“What do you mean I have an eating disorder?! I couldn’t possibly have one, I’m not even skinny!” Those were the first words that came out of my mouth when I went to the dietician and discovered that I had a significantly low weight. All of the evidence was laid out before me, I had a low BMI, I was extremely pale and dizzy, my diet was all over the place, and yet I still refused to believe that I could possibly have an ED. It’s remarkable isn’t it? How our ED can convince us that we’re not sick, just “eating healthily” or that it’s ok for us to skip meals because we “need to lose weight.” Even though that was the first day I realised that I had an ED, it was not the first day I’d been living with one.
It all started with lockdown. Hockey, karate, gymnastics and swimming were cancelled. When I went back to school, I felt that I’d put on a few pounds. It wasn’t any big deal, I was still a healthy weight, but I remember being so afraid of what other people would say, of how the other girls would undoubtedly be judging me. So I started trying to lose weight. I’d never tried to lose weight before but I figured just eating ‘healthily’ would do the trick. And then my parents told me they wanted me to change schools for TY in three months time. A new school?! No uniform?! Teenage boys?! The answer to my newfound conundrum came to me almost immediately- lose weight of course! Little did I know then that this would be the voice that would torment me for the next three years. And just like that, I fell into the dark hole of an ED.
By the end of the summer, my behaviours around food were very troubled – if I ate anything I hadn’t planned, that voice in my head would criticize me so much that I wouldn’t be able to sleep unless I did something about it. Life was hell. Nothing I did was ever enough for the eating disorder. As the school year went by, I began to eat less and less. I had to study twice as hard to keep up my grades, I was weighing myself regularly (and crying over even the slightest change), and I still had to find the energy to make friends. I was exhausted. But at least by Christmas, I had reached my ‘golden weight’. Everyone was complementing me, and I felt to proud of what I had achieved! And then on New Years Day I fainted. I didn’t have the energy to walk for a day and a half. It was extremely frightening, a wake up call that what I was doing to my body was really bad. I promised myself that I was going to stop dieting, and going to extreme lengths to keep my figure. Never again, I swore. Never again.
But it turned out that my ED’s resolve was stronger than my New Year’s Resolution. I was lost in a viscous cycle of restriction. Fainting was an regular enough occurrence by now, and yet everyone time I looked in the mirror I still wasn’t thin enough? Why wasn’t I thin enough? This self-destructive cycle of restriction resulted in my first proper binge at Easter. I’ll never forget that terrifying feeling, like I had absolutely no control over my body as I stuffed everything and anything I could get my hands on into my mouth until my stomach was in physical pain. However, throughout this whole journey, there was always a very small voice in the back of my mind asking “Maybe I’m not ok?”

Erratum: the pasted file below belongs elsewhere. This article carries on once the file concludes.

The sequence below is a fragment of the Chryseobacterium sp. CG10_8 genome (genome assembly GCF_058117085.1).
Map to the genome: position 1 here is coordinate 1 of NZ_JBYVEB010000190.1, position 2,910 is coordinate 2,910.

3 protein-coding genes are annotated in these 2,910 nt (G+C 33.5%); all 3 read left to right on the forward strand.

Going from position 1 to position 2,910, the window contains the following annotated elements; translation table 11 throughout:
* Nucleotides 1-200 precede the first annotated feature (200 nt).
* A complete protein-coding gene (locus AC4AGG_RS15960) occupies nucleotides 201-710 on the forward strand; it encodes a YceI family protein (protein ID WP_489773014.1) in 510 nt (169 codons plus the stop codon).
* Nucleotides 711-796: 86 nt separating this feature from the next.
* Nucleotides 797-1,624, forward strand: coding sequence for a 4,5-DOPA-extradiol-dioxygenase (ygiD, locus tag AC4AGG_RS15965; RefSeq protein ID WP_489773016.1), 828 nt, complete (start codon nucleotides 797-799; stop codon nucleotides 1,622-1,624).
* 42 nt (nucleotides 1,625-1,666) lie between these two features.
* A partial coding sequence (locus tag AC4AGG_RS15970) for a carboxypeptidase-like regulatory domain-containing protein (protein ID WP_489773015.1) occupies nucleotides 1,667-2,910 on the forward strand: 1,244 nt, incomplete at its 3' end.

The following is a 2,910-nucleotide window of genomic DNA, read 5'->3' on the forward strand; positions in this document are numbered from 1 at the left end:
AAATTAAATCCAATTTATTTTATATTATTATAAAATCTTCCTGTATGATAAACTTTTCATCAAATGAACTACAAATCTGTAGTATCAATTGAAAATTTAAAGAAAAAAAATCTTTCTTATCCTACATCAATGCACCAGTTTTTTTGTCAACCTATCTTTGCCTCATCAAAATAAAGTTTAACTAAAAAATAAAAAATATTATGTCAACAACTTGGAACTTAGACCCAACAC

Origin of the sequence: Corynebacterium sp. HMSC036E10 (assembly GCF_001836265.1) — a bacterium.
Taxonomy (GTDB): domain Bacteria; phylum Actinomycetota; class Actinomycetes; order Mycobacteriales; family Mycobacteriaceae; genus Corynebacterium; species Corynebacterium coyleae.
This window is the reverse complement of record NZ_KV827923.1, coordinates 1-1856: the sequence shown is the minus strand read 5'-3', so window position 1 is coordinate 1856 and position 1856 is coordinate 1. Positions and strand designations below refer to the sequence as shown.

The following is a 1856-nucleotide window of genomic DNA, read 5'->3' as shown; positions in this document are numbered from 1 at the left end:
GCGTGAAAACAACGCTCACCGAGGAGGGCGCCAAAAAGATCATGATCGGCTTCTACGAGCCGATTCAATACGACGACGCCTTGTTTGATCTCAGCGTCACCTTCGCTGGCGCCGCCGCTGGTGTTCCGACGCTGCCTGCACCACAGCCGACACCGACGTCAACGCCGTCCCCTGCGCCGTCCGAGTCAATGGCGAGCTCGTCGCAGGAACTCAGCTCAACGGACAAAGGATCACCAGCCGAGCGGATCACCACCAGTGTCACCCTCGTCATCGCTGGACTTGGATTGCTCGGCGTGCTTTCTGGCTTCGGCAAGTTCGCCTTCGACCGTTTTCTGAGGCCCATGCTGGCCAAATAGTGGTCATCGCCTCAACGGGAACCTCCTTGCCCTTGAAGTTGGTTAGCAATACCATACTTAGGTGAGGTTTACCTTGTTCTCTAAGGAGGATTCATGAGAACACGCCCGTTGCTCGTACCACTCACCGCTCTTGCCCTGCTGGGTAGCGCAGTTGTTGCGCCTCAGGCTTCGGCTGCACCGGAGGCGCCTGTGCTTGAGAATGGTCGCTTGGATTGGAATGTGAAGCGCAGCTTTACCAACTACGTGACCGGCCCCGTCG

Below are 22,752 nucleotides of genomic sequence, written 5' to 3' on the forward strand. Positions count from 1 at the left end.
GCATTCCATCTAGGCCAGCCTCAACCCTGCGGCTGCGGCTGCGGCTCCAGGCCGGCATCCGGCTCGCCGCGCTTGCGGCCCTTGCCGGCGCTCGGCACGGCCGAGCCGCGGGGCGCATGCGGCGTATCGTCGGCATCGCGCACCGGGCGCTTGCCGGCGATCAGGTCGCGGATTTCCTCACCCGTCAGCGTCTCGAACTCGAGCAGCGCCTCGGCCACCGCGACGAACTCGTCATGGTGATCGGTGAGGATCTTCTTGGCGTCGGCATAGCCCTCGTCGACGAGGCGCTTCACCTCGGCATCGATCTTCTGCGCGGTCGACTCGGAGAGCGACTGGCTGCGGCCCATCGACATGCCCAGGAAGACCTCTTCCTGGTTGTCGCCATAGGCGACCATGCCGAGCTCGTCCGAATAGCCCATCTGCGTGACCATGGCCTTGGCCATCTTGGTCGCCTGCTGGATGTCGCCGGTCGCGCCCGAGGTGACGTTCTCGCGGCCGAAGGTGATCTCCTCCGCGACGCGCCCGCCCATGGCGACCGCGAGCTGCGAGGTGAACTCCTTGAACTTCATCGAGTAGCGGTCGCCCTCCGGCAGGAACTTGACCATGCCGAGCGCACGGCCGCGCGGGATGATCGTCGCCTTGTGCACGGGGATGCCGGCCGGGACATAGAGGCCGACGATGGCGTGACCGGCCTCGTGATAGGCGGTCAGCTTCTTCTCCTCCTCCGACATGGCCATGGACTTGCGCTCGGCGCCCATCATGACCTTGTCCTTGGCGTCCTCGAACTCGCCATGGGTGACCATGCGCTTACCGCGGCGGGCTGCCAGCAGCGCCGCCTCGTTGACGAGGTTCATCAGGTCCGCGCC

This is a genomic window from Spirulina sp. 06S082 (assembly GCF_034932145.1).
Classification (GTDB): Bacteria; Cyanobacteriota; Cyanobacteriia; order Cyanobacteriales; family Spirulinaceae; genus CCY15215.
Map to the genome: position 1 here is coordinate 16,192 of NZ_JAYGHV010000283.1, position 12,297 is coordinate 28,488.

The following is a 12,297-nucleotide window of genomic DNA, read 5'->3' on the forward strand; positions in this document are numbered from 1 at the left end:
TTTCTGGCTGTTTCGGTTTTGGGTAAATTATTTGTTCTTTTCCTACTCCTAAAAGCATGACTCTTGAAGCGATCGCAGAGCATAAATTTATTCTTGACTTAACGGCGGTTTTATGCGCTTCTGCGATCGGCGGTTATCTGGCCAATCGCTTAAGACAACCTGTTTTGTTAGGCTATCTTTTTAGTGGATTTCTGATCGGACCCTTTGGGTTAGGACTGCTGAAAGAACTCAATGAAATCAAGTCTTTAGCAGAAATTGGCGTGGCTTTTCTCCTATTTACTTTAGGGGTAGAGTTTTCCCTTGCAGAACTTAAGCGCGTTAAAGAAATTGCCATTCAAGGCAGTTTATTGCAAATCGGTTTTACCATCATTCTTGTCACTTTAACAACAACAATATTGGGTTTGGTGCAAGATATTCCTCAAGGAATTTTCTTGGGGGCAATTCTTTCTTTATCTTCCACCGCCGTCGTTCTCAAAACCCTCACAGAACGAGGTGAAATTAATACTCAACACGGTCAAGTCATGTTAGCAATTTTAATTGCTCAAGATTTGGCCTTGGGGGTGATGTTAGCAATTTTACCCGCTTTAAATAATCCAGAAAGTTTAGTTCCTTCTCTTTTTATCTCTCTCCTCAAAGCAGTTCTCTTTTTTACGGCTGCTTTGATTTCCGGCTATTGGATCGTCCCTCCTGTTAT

One night, I summoned up enough courage to go to my Mom and tell her that I think I needed help. But my poor mother had been through enough that year. I think she was hoping that I didn’t have an eating disorder because she just didn’t have the capacity to cope with another child who had a mental disorder. She told me that she thought that I should stop all of this “silly diet carry-on.” I never asked her for help again.
My sweet sixteen came, and I once again broke my strict diet rules because I was just “too lazy to follow them.” I dared to order take-out and even indulged in a sliver of chocolate cake! Of course the next day I had a complete mental breakdown about how ‘fat’ I felt and how I had undone all of my “hard work.” After that meltdown, my Mom insisted I speak to a therapist. I remember being reluctant at first because I didn’t have a problem. I was just eating healthily, or I was a picky eater. When I met my psychologist for the first time, I started off by apologizing for wasting her time, and I tried to explain that my parents were just being over dramatic. But then plot twist, my therapist said that she actually thought that I might have an eating disorder! She told me to try eating three meals a day for starters-which I failed miserably because people just didn’t understand. I did not have an eating disorder. People with eating disorders were skinny. I wasn’t skinny. I was a failure.
And then I met a dietician who weighed me. It was my first weigh-in in months (because my mom had thrown out our scales). That visit changed everything for me. I suddenly had to make a very important choice. Do I ignore all of the professional advice and continue losing weight? Or do I recover? It was my choice to make-and it was possibly the most important decision I will ever make in my life.
I am proud to say that I am currently in recovery. I won’t lie, weight restoration is really difficult, but recovery is so worth it. Your eating disorder lied to you guys! Gaining weight will not make you miserable, you won’t lose control, you won’t be rejected. Happiness is not a number on the scales, it can’t be found in eating disorder rules, or on an empty plate. You deserve to be loved no matter what your weight. There are days when my ED voice so loud it’s an effort not to skip dinner, or to eat breakfast. And yes, there are times that I miss my sick body but I will NEVER miss my sick life. Ever. And I guarantee neither will you. So keep fighting guys! Because life after an ED is worth it!